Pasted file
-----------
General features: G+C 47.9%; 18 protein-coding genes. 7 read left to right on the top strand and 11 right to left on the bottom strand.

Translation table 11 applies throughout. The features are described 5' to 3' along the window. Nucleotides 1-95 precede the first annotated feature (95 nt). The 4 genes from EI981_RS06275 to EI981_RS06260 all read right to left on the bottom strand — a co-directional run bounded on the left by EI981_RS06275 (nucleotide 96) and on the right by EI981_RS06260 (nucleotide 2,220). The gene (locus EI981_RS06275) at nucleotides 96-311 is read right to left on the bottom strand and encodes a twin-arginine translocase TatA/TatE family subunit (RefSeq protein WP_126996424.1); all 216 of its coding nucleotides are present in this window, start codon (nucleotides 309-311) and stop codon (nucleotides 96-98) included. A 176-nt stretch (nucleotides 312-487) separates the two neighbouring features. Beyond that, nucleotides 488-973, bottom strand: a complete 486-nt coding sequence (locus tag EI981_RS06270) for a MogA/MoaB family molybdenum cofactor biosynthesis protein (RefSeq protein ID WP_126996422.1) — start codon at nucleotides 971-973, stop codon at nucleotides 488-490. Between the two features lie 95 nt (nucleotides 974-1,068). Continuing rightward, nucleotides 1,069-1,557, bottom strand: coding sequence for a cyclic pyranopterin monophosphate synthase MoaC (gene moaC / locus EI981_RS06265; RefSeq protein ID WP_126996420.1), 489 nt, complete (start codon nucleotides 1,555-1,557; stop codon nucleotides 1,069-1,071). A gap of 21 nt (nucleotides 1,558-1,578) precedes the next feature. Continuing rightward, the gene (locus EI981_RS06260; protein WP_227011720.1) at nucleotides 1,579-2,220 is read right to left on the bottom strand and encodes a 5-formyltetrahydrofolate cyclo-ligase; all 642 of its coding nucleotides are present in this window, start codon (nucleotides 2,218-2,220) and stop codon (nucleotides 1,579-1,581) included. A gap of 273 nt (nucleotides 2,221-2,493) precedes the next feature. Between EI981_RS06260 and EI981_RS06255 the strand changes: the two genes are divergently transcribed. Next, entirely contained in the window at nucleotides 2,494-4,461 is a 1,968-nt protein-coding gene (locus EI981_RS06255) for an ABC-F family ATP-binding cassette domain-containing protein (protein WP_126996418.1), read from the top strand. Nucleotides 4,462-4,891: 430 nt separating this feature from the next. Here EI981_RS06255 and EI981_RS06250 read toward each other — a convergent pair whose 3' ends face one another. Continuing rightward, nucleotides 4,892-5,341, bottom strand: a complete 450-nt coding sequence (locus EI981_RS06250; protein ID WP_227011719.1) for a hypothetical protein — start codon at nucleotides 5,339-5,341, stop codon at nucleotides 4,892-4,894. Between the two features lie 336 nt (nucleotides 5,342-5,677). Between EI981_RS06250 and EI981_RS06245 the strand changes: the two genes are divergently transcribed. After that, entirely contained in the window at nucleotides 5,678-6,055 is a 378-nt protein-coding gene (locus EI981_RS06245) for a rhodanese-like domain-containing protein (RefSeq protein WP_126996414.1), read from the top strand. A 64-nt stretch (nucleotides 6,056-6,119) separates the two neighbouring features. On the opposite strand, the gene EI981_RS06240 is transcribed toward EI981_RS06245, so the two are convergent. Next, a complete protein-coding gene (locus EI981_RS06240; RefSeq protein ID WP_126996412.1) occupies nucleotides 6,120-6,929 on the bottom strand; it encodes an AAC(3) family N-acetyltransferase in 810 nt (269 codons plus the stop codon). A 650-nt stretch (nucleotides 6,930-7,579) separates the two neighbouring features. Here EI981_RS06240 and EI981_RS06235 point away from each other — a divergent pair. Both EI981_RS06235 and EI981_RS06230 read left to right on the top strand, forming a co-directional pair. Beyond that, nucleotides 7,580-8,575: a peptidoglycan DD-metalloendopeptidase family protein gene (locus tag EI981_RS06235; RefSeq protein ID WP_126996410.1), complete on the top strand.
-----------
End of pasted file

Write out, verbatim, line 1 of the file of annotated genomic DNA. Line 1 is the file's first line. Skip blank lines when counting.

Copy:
General features: G+C 47.9%; 18 protein-coding genes. 7 read left to right on the top strand and 11 right to left on the bottom strand.